In Georgian Health Center, Inc. v. Colonial Painting, Inc., 738 P.2d 809, 810 (Colo. App. 1987), a division of this court held that whether a trial court has ruled "upon an entire claim for relief" is "fully reviewable by an appellate court." See also Harding Glass Co. v. Jones, supra, 640 P.2d at 1125 (trial court's decision on finality is "not truly discretionary," but is "fully reviewable by an appellate court"). But see Kempter v. Hurd, 713 P.2d 1274, 1279 (Colo. 1986)(trial court's decision on finality "should be given substantial deference because that court is the one most likely to be familiar with the case").
Because Fed. R. Civ. P. 54(b) is substantially similar to C.R.C.P. 54(b), authority interpreting the federal rule is persuasive. People v. Dunaway, 88 P.3d 619 (Colo. 2004). In Curtiss-Wright Corp. v. General Electric Co., 446 U.S. 1, 10, 100 S.Ct. 1460, 1466, 64 L.Ed.2d 1(1980), the Court explained:
There are thus two aspects to the proper function of a reviewing court in Rule 54(b) cases. The court of appeals must, of course, scrutinize the district court's evaluation of such factors as the interrelationship of the claims so as to prevent piecemeal appeals in cases which should be reviewed only as single units. But once such juridical concerns have been met, the discretionary judgment of the district court should be given substantial deference . . . .
To "scrutinize"approaches de novo review because an appellate court has an independent duty to ensure that limits on its jurisdiction are observed; however, some deference should be given where the district court has made its reasoning clear. In re Southeast Banking Corp., 69 F.3d 1539 (11th Cir. 1995).
Accordingly, we follow the division in Georgian Health Center, supra, and fully review whether the trial court completely resolved a single claim for relief.
Defendants next contend each request for restitution as to each consumer is a separate claim for purposes of certification under C.R.C.P. 54(b). Again, we disagree.
"In order for a judgment to be 'final' with respect to a whole, single claim, that order must fix all damages stemming from that claim." Virdanco, Inc. v. MTS, Int'l, 791 P.2d 1236, 1238 (Colo. App. 1990); see also Int'lControls Corp. v. Vesco, 535 F.2d 742 (2d Cir. 1976) (a default judgment that awarded damages in a sum certain was not a single claim where the order expressly allowed plaintiffs to prove additional damages); Alexander v. City of Colorado Springs, 655 P.2d 851 (Colo. App. 1982)(C.R.C.P. 54(b) certification of permanent injunction improper where trial court reserved issue of damages on same claim) .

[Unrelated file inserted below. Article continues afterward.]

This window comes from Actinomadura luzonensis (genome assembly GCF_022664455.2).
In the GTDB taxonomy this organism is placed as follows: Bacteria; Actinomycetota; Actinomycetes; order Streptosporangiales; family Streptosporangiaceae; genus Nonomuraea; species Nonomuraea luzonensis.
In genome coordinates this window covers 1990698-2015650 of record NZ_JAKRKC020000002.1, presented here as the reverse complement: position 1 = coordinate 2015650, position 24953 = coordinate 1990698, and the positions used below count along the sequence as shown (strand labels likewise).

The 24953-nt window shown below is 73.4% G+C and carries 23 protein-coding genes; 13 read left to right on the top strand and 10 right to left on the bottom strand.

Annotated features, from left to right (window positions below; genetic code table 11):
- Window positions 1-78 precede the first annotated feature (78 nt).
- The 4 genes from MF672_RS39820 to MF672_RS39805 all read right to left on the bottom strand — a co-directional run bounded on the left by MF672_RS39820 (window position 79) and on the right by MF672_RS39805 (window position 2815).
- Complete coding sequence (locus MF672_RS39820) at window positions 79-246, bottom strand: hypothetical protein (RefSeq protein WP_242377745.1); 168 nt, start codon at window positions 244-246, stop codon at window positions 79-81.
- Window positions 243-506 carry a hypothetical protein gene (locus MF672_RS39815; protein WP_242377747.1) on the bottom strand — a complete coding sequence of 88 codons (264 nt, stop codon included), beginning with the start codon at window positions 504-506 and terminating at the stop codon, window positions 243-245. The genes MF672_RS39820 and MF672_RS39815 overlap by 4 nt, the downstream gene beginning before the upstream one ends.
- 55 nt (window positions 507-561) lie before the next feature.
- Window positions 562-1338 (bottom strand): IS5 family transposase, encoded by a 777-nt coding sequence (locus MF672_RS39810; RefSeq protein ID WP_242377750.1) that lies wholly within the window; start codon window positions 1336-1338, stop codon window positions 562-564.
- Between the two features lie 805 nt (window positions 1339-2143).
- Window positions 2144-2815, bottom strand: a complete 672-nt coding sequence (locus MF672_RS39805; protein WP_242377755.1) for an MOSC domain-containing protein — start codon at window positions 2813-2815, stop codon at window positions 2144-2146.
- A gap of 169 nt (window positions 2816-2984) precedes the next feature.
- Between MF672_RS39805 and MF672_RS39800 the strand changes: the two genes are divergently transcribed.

Here, in granting C.R.C.P. 54(b) certification, the trial court noted that "both parties would spend vast sums of money preparing ‘phase two’for trial"and its determination of two "purely legal issues"(whether defendants are entitled to a jury trial and whether the State can pursue claims with respect to outofstate consumers) would significantly impact phase II. However, the court did not make an express finding that restitution for each consumer constituted a"single claim for relief."
We agree with the trial court that a ruling on the two legal issues would be helpful to the parties in phase II. Regardless, a ruling on an interlocutory question of law cannot be certified under C.R.C.P. 54(b). Alexander v. City of Colorado Springs, supra, 655 P.2d at 853 ("By its terms C.R.C.P. 54(b) is limited to an action involving multiple claims for relief, at least one of which has been totally adjudicated.").
Defendants agree both that a claim is not fully resolved when issues concerning restitution remain to be decided and that the State’s entitlement to further restitution must be determined in phase II of this case. Nevertheless, they assert that, because consumers ordered various products, in separate transactions, involving different salespersons, restitution to each consumer constitutes a separate claim. We are not persuaded.